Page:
In this week’s PLoS Medicine, the PLoS Medicine editors discuss new research studies on the risks associated with mode of childbirth following caesarean section. In the first, Caroline Crowther and colleagues found that the risks of very severe outcomes - such as fetal or infant death - were lower among women who planned a repeat caesarean section than among women who planned a vaginal birth. In the second, Kathryn Fitzpatrick and colleagues showed that the risk of uterine rupture is higher among women who have had two or more previous caesarean sections, and if the time period since the last caesarean section is less than 12 months.
The editors comment: “The bigger issue raised by these findings relates to how clinicians and women can work together to make the best possible decision when so many questions remain unanswered…Together, these findings highlight the importance of pragmatic research studies, with the overall goal of improving care for future generations of mothers and babies.”
Funding: The authors are each paid a salary by the Public Library of Science, and they wrote this editorial during their salaried time.
Competing Interests: The authors’ individual competing interests are at http://www.plosmedicine.org/static/editorsInterests.action. PLoS is funded partly through manuscript publication charges, but the PLoS Medicine Editors are paid a fixed salary (their salary is not linked to the number of papers published in the journal).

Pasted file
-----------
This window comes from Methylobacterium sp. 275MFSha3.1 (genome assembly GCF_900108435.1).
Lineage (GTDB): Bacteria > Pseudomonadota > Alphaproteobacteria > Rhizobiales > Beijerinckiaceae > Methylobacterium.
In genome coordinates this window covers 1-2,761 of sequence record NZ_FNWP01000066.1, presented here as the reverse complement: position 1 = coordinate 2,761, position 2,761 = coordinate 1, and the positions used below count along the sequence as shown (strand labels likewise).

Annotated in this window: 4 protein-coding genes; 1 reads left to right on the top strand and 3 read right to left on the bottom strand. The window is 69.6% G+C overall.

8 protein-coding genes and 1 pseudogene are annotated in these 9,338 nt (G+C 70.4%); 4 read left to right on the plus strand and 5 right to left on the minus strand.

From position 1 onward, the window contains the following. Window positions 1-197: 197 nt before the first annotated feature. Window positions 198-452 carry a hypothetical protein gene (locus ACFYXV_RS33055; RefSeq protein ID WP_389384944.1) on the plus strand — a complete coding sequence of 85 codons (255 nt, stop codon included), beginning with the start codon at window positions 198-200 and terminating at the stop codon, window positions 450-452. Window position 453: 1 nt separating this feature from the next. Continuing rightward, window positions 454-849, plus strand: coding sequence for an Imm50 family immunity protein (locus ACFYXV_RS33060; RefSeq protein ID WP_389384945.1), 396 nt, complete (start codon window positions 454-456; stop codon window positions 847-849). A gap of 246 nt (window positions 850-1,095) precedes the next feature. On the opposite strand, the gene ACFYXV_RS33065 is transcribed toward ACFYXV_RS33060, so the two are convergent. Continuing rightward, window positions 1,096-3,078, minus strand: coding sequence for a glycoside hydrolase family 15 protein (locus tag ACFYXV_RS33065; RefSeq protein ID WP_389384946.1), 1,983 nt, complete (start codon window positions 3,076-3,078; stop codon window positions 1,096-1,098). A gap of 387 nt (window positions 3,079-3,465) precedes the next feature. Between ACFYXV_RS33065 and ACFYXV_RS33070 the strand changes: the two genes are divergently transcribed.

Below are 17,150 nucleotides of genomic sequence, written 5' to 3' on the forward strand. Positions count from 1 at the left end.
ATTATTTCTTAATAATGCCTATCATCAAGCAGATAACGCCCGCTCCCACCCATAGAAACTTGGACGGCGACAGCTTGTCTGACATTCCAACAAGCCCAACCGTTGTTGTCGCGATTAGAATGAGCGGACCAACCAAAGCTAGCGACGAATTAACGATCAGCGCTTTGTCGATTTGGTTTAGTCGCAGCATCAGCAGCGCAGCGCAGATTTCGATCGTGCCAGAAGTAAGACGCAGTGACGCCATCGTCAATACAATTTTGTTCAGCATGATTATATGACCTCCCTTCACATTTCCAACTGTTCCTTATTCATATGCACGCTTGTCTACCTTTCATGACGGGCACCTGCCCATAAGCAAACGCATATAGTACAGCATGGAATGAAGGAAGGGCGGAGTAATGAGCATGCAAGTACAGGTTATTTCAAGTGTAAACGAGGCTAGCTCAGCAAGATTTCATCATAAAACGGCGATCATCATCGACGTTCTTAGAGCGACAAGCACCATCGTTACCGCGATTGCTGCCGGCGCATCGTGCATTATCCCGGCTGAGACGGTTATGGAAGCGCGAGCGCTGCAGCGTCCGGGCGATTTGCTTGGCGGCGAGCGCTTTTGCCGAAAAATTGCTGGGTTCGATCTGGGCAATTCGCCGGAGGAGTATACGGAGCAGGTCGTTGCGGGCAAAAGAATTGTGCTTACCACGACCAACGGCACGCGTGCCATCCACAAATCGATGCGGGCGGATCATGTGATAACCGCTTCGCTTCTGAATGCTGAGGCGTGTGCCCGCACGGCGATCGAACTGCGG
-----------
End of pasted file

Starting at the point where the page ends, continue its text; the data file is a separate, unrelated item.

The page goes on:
Citation: The PLoS Medicine Editors (2012) New Research on Childbirth Has the Potential to Empower Women’s Decision Making, but More Is Needed. PLoS Med 9(3): e1001197. doi:10.1371/journal.pmed.1001197
What would make me a good candidate for a VBAC (Vaginal birth after cesarean )?
According to the American College of Obstetricians and Gynecologists, you’re a good candidate for a vaginal birth after a c-section if you meet all of the following criteria:
- Your previous cesarean incision was a low-transverse uterine incision (which is horizontal) rather than a vertical incision in your upper uterus (known as a “classical” incision) or T-shaped, which would put you at higher risk for uterine rupture. (Note that the type of scar on your belly may not match the one on your uterus.)
- Your pelvis seems large enough to allow your baby to pass through safely. (While there’s no way to know this for sure, your practitioner can examine your pelvis and make an educated guess.)
- You’ve never had any other extensive uterine surgery, such as a myomectomy to remove fibroids.
- You’ve never had a uterine rupture.
- You have no medical condition or obstetric problem (such as a placenta previa or a large fibroid) that would make a vaginal delivery risky.
- There’s a physician on site who can monitor your labor and perform an emergency c-section if necessary.
- There’s an anesthesiologist, other medical personnel, and equipment available around-the-clock to handle an emergency situation for you or your baby.
Factors that would work against your having a successful VBAC include:
- Being an older mom
- Having a high body mass index (BMI)
- Having a baby with a high birth weight (over 4,000 grams, about 8.8 pounds)
- Having your pregnancy go beyond 40 weeks of gestation
- Having a short time between pregnancies (18 months or less)
Talk with your practitioner about your individual chance of success and carefully weigh the benefits and the risks.
Public Library of Science